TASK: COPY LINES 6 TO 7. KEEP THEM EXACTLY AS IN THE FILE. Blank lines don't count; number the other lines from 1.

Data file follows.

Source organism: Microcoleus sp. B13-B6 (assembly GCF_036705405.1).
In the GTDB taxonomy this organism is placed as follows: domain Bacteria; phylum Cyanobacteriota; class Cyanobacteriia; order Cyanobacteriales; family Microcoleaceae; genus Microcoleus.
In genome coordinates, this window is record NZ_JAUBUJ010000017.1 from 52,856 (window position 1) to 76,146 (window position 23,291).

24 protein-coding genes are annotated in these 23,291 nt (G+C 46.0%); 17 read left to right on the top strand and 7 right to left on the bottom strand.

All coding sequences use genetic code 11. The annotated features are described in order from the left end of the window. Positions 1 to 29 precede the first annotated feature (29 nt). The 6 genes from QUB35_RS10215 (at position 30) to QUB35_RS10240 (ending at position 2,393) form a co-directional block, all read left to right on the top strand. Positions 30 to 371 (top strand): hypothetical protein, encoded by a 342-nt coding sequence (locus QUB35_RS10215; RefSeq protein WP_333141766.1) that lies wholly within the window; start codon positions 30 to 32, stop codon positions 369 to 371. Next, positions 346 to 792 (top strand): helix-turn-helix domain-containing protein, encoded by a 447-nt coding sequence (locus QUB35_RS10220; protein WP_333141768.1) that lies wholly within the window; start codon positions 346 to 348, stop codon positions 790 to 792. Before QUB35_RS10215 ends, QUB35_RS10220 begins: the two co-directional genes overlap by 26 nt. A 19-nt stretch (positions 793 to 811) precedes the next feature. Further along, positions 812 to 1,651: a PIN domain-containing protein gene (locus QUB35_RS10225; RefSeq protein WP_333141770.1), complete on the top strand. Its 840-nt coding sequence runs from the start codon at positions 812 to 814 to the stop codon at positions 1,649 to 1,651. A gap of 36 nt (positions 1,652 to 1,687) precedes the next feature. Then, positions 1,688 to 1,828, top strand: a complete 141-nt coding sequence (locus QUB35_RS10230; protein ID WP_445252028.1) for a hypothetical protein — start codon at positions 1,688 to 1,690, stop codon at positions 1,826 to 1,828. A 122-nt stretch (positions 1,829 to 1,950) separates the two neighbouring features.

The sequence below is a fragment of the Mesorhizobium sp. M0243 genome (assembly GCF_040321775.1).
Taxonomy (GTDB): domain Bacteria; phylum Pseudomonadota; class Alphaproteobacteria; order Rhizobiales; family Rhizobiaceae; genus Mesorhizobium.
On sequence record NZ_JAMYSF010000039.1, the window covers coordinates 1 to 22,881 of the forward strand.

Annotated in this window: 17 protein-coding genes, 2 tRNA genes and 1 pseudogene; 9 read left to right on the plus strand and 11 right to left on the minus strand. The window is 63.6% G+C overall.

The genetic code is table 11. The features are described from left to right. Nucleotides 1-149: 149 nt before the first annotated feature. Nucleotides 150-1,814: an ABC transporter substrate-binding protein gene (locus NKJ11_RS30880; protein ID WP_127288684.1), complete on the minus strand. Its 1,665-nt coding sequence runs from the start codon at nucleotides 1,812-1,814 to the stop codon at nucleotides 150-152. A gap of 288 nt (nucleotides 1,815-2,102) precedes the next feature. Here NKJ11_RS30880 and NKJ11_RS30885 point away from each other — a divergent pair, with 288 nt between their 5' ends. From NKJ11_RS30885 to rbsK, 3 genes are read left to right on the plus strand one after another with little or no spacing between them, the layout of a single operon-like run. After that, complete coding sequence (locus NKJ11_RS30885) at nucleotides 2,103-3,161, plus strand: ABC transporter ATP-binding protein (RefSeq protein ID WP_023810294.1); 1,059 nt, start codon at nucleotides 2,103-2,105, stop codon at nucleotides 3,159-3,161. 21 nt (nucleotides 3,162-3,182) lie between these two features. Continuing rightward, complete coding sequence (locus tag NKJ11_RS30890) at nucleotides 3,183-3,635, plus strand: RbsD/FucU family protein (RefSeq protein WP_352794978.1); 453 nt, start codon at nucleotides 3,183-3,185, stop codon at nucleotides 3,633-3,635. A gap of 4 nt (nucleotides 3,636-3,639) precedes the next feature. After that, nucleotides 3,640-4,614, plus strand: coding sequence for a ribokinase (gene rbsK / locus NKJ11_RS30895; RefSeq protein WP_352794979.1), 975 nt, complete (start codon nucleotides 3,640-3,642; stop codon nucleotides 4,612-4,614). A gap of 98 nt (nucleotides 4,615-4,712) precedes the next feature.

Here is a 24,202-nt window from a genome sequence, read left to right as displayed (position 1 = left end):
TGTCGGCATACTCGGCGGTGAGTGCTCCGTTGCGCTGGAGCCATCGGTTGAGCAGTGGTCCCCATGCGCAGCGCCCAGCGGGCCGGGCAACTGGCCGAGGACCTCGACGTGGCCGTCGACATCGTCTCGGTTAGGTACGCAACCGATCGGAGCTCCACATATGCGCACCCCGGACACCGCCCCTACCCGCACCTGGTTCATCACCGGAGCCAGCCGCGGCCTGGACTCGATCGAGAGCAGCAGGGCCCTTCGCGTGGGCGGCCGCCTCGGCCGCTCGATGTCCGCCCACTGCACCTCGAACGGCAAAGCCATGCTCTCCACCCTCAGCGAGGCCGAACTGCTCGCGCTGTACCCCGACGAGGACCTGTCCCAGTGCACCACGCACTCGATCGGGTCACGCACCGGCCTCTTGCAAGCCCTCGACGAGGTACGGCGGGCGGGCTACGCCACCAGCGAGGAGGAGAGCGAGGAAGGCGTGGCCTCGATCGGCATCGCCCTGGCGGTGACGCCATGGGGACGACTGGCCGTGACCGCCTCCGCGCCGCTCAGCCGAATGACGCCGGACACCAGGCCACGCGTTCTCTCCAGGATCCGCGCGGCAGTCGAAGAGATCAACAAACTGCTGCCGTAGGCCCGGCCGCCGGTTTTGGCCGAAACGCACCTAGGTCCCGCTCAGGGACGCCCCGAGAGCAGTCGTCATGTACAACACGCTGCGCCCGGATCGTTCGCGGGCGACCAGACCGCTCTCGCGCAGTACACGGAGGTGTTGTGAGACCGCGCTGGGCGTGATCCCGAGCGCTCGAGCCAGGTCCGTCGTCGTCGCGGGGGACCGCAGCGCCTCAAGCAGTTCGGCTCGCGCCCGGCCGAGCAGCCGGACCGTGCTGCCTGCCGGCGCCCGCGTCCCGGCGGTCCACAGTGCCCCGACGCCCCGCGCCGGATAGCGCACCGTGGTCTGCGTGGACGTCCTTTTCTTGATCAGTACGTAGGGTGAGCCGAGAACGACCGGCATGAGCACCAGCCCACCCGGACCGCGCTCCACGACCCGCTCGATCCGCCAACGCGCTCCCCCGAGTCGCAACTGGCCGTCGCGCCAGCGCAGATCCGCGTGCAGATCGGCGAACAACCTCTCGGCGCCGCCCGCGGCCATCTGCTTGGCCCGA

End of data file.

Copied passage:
The sequence below is a fragment of the Mesorhizobium sp. M0243 genome (assembly GCF_040321775.1).
Taxonomy (GTDB): domain Bacteria; phylum Pseudomonadota; class Alphaproteobacteria; order Rhizobiales; family Rhizobiaceae; genus Mesorhizobium.